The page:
I discovered this Brilliant box of Martinu in Berlin on the way to the Brecht-Weigel House on Chausseestrasse. An excellent bargain! (This BIS box has now been reissued by Brilliant at a bargain price.)
Bohuslav Martinu (1890-1959) only began composing symphonies after fleeing the Nazis into American exile in 1941. He was of a generation that saw the symphony as passe -- Bartok was born in 1881 and Stravinsky in 1882, and Martinu was born in 1890 -- while Mahler was born in 1860, and Sibelius and Nielsen in 1865. Modernism entailed new forms and styles, and while Martinu was never a modernist he did inhabit a soundworld with a lighter touch full of dance rhythms, not heavy, four-square symphonies. But he received a commission from Koussevitsky and the Boston Symphony, so he wrote a symphony. And then another, and another... He ended up composing a symphony a year every year from 1942 to 1946, No.s 1 through 5, and later a Sixth, his most popular. They are graceful, full of dancing rhythms, and of classical proportions, ranging from 23 to 36 minutes in length. Symphonies 1, 2 and 4 are in the traditional four-movement form, while No.s 3, 5 and 6 each have three movements. The First, Third and Sixth were premiered by the Boston Symphony, the Second was premiered by the Cleveland Orchestra, the Fourth was premiered by the Philadelphia Orchestra, and the Fifth is unique in having been premiered by the Czech Philharmonic and Rafael Kubelik.
Symphony No. 1 demonstrated that Martinu's gifts, previously applied to the concerto grosso form, all manner of chamber music, and opera, could be applied to great effect to the symphonic form, despite his misgivings. Its success spurred him on. Symphony No. 2 is shorter and uses Czech and Moravian folk melodies in the slow movement, his most Czech symphony, and features the use of several small groups of instruments. Symphony No. 3 stands out from the others in its dark and somber hue. While parts of the First and Second had reflected the war, the Third is clearly marked by it through and through. It is Martinu's only work that reminds me of Shostakovich in its gravity and tragic cast. It is a powerful work which ends without a triumphant resolution, despite Beethoven's Eroica being an inspiration and despite the D-Day landing at Normandy taking place shortly before Martinu completed it. Though atypical, I consider this to be one of the finest jewels in this string of six. The Fourth complements the Third perfectly as it celebrates victory. The second movement Allegro vivo reminds me of nothing so much as the scherzo to Beethoven's 9th, a propulsive dancing march rhythm. It has the forward momentum of the opening of Roussel's Third Symphony, but is lighter on its feet. And the Poco allegro finale is an ecstatic celebration, the triumph that was withheld at the conclusion of the Third. The Fifth is more questing and tentative after that burst of enthusiasm. It was first heard at the inaugural Prague Spring Festival in 1947. A head injury caused by a fall from an open second-floor terrace led to several years of expensive treatment and convalesence, but Martinu returned to composing at the peak of his powers. The Sixth was finished in 1953, and is the most broadly Romantic of his symphonies, sounding like Copland in parts with lush, sweeping melodies, and using the melody "Across the Wide Missouri," though I've never seen this mentioned anywhere. Listen for yourself and see. It remains one of Martinu's most popular works.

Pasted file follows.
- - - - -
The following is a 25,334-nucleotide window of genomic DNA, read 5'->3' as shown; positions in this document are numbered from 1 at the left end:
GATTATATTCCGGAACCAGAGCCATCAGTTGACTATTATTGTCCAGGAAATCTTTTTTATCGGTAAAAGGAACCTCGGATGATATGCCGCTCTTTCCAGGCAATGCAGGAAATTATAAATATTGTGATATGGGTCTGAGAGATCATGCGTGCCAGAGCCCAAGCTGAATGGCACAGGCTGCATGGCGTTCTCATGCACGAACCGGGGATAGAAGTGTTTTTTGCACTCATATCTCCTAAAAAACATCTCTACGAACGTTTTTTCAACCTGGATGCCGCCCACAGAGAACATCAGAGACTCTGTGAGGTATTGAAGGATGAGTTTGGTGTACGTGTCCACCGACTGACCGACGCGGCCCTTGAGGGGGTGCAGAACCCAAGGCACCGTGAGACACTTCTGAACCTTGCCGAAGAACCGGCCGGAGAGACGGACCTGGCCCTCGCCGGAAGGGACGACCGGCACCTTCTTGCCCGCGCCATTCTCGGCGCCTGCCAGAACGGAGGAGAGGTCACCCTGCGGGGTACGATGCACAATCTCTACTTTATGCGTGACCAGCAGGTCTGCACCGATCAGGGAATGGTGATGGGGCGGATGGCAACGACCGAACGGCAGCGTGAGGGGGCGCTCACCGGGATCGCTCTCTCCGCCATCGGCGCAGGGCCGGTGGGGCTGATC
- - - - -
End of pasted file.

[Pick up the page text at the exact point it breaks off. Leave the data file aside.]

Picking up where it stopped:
This box, with Neemi Jarvi leading the Bamberg Symphony Orchestra, is now in direct competition with the Chandos box of Martinu symphonies with Bryden Thomson leading the Royal Scottish National Orchestra. They were recorded at about the same time -- Jarvi's cycle, originally on BIS, in 1987/1988, and Thomson's in 1989/1990. This set combines the works chronologically, with 1 & 2 on Disc One, 3 & 4 on Disc Two, and 5 & 6 on Disc Three. The Chandos box pairs 1 & 5, 2 & 6 and 3 & 4. I prefer the chronological ordering myself. The Chandos box is a "true box" with the discs in cardboard sleeves, while this Brilliant set is not actually a box, but rather a fold-out with three jewel-case inserts for the discs. Not as elegant, but it works.
Some have reached the sweeping conclusion that the Thomson set is faster than the Jarvi set. This is not totally accurate. Comparing movement by movement, Jarvi is actually faster in 8, while Thomson is faster in 13. It is true that Jarvi takes the slow movements more slowly, but the overall timing does not dramatically differ between the two. And while both cycles are fine accomplishments, I would not be without Jarvi's Third, which I prefer decisively over Thomson's because the opening is *faster.* Overall Thomson excels in bringing out the dancing rhythms in Martinu, while Jarvi is better at accentuating the more classical, more Germanic, elements, but these differences are relatively minor.
If you are a symphony lover, and/or someone interested in hearing great early 20th century classical music, you should definitely not miss the symphonies of Martinu!